Roanoke College has received two grants from the National Endowment for the Humanities, part of a $28.6 million grant initiative to shore up the nation’s history, literature, historic sites, regional traditions and cultural institutions.
On March 28, the NEH, an independent federal agency that is one of the largest funders of humanities programs in the United States, announced grant awards for 233 humanities projects across the country. Roanoke will receive $97,785 for two projects.
An Infrastructure and Capacity Building Challenge Grant of $62,785 will support the creation of a Humanities Collaboration Center on the ground-floor of Roanoke College’s Fintel Library. The center will include a flexible, multimedia classroom and lecture venue for the humanities, improved public areas to accommodate individual learning and small group activities, and technology upgrades that align with today’s teaching and learning methods.
“We are thrilled to be one of the recipients of a National Endowment for the Humanities grant,” said Elizabeth McClenney, director of Fintel Library. McClenney will serve as the project director for the grant, one of only 22 Infrastructure and Capacity Building grants awarded in this funding cycle.
The grant funding “will strengthen Fintel Library’s ability to support the pedagogies and learning styles of Roanoke College faculty and students,” McClenney said. “The ground-floor will be transformed into a center of engagement supportive of the 21st-century liberal arts education that Roanoke College offers.”
From the Dean
“These grants represent a significant accomplishment for the College. This funding will allow both of these projects to keep the humanities relevant in a modern and changing world that still needs the liberal arts.”
Dr. Richard Smith, vice president for Academic Affairs and Student Affairs, and dean of the College
The College also received a $35,000 Humanities Connections Planning Grant to develop an interdisciplinary archaeological curriculum that incorporates skills and perspectives from the humanities and the sciences. The project, titled “A Liberal Arts Approach to Archaeological Curriculum,” was one of only 19 Humanities Connections Planning Grants awarded in this funding cycle.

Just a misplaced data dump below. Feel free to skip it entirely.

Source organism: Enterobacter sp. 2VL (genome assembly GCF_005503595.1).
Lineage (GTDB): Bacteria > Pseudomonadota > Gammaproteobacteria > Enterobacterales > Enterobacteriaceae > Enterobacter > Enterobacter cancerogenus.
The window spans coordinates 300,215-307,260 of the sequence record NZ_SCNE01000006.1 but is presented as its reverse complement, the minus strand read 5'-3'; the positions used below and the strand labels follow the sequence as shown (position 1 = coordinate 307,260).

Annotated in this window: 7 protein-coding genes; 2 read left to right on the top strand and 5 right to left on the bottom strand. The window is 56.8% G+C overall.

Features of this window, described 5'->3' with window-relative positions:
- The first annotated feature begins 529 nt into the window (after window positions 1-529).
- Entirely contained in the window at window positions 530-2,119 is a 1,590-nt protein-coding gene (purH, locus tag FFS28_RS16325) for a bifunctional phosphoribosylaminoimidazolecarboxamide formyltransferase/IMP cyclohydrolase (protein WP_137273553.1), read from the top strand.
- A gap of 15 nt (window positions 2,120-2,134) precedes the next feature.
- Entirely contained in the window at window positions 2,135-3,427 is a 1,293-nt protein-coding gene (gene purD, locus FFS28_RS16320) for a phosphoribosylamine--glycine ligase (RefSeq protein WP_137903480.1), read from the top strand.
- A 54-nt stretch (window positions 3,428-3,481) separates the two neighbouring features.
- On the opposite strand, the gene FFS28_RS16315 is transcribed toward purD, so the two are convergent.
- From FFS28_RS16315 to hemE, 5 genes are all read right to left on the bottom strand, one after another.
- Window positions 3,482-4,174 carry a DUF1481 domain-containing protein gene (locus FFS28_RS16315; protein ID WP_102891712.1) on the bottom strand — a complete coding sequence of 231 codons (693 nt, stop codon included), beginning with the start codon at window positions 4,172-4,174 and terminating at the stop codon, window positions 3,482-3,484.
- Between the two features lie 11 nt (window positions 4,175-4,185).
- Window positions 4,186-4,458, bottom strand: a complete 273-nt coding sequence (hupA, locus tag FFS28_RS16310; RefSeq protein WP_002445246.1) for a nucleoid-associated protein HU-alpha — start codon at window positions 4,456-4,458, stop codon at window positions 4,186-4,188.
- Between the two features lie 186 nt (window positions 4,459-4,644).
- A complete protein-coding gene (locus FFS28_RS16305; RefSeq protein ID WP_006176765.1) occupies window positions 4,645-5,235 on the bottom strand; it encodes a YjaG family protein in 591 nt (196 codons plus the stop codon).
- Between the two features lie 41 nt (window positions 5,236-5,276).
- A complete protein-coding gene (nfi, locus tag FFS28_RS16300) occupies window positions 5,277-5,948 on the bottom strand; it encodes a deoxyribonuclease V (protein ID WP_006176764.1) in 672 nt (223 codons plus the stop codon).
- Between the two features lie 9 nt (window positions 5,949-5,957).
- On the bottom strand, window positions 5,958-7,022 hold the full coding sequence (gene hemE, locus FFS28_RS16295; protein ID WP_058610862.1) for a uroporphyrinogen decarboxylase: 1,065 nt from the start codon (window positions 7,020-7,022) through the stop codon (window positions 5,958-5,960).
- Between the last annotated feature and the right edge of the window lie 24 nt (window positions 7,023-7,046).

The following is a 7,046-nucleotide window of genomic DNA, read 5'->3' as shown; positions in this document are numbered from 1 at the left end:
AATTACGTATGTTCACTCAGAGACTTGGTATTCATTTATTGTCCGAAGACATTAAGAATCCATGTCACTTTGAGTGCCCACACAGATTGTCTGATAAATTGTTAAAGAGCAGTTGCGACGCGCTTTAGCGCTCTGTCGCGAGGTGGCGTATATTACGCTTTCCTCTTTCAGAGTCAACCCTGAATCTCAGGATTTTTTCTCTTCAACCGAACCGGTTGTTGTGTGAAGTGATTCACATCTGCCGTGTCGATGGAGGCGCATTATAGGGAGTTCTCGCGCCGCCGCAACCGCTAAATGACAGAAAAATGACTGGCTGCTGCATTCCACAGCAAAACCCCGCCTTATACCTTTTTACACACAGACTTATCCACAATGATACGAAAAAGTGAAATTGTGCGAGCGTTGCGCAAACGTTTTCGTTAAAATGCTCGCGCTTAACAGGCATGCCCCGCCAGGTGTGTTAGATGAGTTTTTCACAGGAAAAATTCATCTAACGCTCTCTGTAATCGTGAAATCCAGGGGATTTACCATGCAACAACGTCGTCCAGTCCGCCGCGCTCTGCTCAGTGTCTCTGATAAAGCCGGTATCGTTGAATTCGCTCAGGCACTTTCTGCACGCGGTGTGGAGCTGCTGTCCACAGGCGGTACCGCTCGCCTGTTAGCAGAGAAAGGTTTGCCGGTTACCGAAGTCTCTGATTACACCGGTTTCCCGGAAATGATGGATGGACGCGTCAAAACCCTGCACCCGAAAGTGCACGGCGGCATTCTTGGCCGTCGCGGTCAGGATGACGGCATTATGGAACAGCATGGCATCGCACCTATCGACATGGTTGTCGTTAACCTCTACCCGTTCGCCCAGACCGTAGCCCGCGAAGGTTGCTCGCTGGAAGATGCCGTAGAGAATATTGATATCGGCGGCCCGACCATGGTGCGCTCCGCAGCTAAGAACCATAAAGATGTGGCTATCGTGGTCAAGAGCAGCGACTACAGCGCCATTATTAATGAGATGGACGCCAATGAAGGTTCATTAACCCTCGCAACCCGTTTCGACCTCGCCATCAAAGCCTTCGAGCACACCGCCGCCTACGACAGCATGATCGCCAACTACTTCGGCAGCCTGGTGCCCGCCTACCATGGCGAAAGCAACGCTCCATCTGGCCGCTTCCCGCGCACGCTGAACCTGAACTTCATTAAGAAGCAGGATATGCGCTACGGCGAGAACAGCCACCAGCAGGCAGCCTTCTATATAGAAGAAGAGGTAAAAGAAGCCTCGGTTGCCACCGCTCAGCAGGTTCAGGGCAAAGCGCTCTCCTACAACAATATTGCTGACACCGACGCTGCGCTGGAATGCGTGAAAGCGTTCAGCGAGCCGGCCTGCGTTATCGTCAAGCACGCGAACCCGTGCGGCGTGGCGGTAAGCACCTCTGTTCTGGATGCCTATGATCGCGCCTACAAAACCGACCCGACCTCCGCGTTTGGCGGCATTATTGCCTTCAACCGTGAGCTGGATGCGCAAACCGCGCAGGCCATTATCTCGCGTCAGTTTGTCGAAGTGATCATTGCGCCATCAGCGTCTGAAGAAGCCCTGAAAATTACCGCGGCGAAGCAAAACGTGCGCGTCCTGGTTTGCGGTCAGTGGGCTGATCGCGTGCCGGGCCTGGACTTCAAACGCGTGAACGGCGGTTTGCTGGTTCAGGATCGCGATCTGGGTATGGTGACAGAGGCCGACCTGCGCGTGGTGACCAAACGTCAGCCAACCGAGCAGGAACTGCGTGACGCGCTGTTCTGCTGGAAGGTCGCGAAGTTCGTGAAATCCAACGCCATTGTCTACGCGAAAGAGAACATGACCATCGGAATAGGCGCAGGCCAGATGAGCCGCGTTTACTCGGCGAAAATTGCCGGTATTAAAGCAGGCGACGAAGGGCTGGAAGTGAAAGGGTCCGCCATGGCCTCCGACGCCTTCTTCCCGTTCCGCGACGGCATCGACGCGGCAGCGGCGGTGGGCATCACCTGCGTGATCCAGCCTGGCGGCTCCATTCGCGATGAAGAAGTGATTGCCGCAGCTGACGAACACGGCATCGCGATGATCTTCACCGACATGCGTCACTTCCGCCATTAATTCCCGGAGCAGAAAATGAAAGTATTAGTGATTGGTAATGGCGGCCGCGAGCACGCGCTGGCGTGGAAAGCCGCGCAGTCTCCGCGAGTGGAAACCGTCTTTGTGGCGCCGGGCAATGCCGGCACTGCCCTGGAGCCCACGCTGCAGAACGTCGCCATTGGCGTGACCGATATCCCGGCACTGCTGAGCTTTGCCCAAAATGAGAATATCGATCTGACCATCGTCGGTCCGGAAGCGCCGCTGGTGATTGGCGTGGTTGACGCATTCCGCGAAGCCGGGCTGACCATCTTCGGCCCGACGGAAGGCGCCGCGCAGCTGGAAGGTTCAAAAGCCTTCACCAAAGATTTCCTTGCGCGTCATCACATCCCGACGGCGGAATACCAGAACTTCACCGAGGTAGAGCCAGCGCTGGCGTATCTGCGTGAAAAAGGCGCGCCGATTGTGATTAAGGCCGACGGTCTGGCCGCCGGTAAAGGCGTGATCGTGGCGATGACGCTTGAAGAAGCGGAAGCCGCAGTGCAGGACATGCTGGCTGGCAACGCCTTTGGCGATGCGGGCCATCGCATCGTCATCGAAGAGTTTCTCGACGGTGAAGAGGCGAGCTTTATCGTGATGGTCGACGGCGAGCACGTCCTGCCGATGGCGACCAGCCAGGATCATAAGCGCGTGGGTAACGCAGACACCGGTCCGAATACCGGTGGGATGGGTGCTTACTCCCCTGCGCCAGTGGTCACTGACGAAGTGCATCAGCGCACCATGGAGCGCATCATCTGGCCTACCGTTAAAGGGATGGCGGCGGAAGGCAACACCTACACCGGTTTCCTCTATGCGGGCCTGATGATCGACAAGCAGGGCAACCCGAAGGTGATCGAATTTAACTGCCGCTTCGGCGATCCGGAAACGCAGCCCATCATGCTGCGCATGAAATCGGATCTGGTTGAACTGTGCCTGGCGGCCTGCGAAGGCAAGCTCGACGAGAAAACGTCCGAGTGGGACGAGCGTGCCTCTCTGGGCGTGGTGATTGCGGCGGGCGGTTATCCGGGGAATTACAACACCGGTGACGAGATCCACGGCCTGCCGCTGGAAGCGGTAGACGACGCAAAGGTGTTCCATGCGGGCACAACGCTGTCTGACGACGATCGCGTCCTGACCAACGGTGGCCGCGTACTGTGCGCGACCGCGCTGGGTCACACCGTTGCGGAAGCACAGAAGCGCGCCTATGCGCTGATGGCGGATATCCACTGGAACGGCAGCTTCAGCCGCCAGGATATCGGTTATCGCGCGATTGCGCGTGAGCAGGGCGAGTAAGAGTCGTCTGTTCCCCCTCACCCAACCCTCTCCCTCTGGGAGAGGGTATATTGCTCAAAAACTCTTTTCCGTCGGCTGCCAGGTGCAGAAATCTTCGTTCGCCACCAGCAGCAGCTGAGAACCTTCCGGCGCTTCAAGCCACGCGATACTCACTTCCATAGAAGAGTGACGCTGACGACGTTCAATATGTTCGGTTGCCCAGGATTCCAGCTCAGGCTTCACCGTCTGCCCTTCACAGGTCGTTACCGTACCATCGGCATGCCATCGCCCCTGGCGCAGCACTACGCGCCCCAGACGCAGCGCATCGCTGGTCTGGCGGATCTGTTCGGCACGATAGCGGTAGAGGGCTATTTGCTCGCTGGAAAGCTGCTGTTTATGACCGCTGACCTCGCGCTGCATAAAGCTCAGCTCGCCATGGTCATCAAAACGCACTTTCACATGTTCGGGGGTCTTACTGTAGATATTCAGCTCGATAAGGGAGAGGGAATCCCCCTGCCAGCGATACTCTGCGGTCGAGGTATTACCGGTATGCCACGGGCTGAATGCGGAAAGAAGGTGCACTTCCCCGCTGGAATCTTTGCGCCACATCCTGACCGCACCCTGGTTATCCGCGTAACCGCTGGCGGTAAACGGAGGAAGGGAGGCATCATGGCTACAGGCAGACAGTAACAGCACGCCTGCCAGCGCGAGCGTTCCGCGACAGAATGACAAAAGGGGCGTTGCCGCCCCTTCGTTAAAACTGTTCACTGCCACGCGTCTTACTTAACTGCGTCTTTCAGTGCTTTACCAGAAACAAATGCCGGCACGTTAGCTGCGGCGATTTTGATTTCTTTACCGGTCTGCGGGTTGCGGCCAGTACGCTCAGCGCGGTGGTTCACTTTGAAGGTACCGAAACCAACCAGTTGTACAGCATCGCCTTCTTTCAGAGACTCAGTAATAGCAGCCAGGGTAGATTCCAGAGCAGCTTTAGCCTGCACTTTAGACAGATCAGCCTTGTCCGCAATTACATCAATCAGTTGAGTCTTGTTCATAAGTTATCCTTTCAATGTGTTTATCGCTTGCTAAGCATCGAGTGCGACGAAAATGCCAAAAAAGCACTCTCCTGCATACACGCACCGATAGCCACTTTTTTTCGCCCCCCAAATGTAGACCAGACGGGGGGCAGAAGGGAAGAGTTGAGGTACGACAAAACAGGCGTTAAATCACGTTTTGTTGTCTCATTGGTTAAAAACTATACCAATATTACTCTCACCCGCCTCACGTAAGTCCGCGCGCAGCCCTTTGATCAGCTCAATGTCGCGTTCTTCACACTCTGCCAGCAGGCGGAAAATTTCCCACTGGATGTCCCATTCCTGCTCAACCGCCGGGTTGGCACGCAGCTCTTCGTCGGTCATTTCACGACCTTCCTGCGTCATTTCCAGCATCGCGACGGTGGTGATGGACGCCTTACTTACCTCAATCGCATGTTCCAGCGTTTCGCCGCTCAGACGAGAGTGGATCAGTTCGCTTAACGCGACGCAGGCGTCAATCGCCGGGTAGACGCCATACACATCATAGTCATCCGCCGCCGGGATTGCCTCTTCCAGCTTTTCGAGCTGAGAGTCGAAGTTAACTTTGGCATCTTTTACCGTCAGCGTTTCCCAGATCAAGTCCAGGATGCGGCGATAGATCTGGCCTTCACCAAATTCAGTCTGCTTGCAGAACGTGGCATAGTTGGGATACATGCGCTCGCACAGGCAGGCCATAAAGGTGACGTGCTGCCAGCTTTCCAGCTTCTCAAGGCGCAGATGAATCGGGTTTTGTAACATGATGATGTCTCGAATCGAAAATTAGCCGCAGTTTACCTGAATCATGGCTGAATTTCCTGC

“I am very excited with this opportunity to take Roanoke’s archaeology offerings to the next level by integrating archaeology with fields and faculty members across campus,” said Dr. Leslie Anne Warden, associate professor of art history and archeology at Roanoke, who will serve as project director of the grant. Warden currently is in Egypt, where she is conducting field research.
These grants “represent a significant accomplishment for the College,” said Dr. Richard Smith, vice president for Academic Affairs and Student Affairs, and dean of the College. “This funding will allow both of these projects to keep the humanities relevant in a modern and changing world that still needs the liberal arts.”
Two awards at the federal funding level is a significant achievement for Roanoke College and for this region. The competitive NEH grant process involves four rounds of judging and reviews.
“NEH is proud to support the advancement of learning and sharing of knowledge nationwide,” said NEH Chairman Jon Parrish Peede.
This funding cycle marks the second round of grant awards made under NEH’s Infrastructure and Capacity Building Challenge Grants program, which seeks to leverage federal funds against private investment to help create and sustain the nation’s humanities infrastructure.
Grant award projects include preservation of the papers of American writer Eudora Welty and creation of a digital repository of her manuscripts, correspondence, photographs, and sound recordings; production of a documentary by filmmaker Ric Burns on the life and work of Dante Alighieri, author of “The Divine Comedy;” and a national “Warrior Chorus” initiative at New York City’s Aquila Theatre to bring discussion programs and staged readings by military veterans of Homer’s Odyssey to veterans groups around the country.